BW Group steps up cyber security after IT infringement

BW Group stepped up cyber-security measures after a hacking attack in July. Credit: Shutterstock
BW Group stepped up cyber-security measures after a hacking attack in July. Credit: Shutterstock

Oslo and Singapore-based BW Group was hit by an apparent hacking attack in July, but the shipowner said it suffered no lasting damage to its operations and has since stepped up cyber security.

There was an unauthorised access to the company’s systems, a BW spokesperson told IHS Markit, and action was taken to rectify the matter.

“Internal and external communications to customers and stakeholders were not impacted and it was business as usual with some inconveniences as we worked around planned system downtimes as our IT department, with the assistance of external consultants, reinforced our cyber-security infrastructure.”

As vessels are increasingly connected to the internet, the maritime sector has grown more aware of cyber threats and security issues, especially after a cyber attack on Maersk in June.

The world’s largest container ship operator fell victim to the NotPetya virus on 27 June, which affected multiple company websites and caused disruptions worldwide at Maersk’s terminal operator subsidiary, APM Terminals. The liner carriers and alliances that feed into them were also affected.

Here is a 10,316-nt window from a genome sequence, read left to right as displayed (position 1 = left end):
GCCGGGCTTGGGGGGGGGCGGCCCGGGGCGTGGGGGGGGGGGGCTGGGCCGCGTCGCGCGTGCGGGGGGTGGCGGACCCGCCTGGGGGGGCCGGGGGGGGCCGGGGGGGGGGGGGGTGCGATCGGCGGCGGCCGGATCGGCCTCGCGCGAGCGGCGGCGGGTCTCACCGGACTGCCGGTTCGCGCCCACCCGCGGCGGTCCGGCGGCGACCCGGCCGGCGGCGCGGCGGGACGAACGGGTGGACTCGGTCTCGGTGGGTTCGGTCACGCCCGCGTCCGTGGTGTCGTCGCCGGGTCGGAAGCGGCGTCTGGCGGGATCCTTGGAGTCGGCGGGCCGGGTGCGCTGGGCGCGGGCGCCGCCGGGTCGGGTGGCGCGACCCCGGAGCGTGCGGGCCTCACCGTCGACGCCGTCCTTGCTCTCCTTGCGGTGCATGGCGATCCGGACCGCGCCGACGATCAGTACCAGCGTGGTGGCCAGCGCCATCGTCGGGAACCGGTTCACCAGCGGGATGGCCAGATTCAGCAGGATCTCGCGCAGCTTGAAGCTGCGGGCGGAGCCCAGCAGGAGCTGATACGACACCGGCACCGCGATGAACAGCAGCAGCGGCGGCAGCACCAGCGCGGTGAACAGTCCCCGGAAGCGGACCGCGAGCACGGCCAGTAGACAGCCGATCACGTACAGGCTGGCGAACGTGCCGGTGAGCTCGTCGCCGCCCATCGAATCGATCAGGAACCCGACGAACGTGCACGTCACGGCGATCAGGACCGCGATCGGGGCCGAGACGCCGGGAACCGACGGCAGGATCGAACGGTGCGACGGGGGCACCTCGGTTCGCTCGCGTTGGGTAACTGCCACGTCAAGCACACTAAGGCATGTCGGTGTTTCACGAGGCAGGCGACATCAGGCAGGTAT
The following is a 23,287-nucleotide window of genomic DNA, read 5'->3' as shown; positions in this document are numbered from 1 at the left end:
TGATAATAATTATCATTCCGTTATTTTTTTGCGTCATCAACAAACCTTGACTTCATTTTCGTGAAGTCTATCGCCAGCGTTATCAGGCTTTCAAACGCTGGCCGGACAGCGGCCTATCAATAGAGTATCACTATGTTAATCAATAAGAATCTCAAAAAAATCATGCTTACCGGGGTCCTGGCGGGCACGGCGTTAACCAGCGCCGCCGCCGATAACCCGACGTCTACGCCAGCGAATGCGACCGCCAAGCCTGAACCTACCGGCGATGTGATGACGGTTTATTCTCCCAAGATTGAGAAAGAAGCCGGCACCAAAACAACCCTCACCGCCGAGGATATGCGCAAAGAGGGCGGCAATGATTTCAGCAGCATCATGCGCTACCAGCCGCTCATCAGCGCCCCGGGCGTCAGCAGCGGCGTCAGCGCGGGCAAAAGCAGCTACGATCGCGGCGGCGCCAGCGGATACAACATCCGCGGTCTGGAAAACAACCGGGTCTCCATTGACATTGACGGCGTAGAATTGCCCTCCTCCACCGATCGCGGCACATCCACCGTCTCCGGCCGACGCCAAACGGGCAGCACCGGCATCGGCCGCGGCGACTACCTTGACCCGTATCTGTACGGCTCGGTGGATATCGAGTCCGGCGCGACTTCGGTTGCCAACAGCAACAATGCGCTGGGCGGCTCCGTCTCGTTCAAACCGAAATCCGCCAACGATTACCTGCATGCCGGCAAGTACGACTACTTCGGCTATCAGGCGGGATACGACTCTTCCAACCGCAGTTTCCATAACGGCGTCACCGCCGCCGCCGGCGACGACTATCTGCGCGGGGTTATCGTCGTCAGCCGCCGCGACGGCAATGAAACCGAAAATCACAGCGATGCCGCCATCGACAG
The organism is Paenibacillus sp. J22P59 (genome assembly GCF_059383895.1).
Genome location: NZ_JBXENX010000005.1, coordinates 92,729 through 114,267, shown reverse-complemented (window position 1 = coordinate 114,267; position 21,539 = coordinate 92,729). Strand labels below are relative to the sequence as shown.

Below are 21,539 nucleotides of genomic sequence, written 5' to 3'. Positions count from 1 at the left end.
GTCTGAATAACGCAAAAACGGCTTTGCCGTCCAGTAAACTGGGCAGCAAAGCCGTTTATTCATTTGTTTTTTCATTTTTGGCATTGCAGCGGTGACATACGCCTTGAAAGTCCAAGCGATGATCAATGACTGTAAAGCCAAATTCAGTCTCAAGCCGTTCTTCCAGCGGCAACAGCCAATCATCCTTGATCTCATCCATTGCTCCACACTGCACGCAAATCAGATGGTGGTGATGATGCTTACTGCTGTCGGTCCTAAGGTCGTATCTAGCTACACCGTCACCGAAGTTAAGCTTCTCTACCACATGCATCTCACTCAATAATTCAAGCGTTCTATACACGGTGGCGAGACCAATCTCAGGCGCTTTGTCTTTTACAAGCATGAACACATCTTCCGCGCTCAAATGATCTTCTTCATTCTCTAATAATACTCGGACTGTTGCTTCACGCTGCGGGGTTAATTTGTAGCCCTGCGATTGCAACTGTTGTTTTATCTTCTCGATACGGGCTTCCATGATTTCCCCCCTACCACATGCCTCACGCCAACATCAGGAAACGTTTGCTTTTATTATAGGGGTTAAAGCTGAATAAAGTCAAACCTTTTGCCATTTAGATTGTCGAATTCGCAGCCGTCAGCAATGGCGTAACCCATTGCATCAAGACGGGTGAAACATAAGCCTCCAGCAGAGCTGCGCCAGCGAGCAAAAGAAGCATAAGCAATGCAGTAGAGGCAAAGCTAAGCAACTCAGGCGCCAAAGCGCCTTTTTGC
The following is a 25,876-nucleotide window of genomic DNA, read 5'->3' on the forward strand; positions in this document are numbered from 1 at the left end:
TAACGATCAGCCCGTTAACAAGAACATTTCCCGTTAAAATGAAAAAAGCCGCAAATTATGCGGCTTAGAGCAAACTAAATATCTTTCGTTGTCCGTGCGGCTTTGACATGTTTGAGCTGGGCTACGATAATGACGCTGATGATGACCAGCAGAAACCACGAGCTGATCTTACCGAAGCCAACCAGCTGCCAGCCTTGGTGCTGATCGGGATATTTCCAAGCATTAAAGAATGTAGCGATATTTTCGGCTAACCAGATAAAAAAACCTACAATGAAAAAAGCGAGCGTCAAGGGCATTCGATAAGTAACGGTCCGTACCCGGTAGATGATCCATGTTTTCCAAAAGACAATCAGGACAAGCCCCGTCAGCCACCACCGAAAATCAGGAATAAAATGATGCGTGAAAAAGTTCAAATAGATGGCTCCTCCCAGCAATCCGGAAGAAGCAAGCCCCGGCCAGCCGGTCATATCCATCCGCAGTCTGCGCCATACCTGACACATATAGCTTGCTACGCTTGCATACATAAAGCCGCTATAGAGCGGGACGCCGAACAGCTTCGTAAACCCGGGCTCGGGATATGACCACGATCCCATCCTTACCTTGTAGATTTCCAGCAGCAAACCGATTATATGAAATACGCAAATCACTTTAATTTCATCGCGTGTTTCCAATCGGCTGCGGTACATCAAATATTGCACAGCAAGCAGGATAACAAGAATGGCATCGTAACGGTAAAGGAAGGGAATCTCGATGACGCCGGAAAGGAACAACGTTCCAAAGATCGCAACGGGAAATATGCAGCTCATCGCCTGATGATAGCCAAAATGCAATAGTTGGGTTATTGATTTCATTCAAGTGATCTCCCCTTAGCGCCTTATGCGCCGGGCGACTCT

According to Lars Jensen, CEO of security firm Cyber Keel, the NotPetya virus essentially overwrites the master boot record. That means that the infected computers and systems will not be able to start, and the user will not be able to access files, with re-installing data from scratch the only remedy.

Maersk managed to resume key applications by 3 July, but continued to “[work] towards a normal state of business” in the week after. In the interim, the company opened secure links that were isolated from the Maersk network, for customers wanting to book cargo.

The incident was part of an international attack hitting large companies and government organisations across Europe, Russia, and the United States. The case was made high-profile by the extent of Maersk’s operations and experts called it a wake-up call for the maritime sector, particularly in the area of cyber-risk management.

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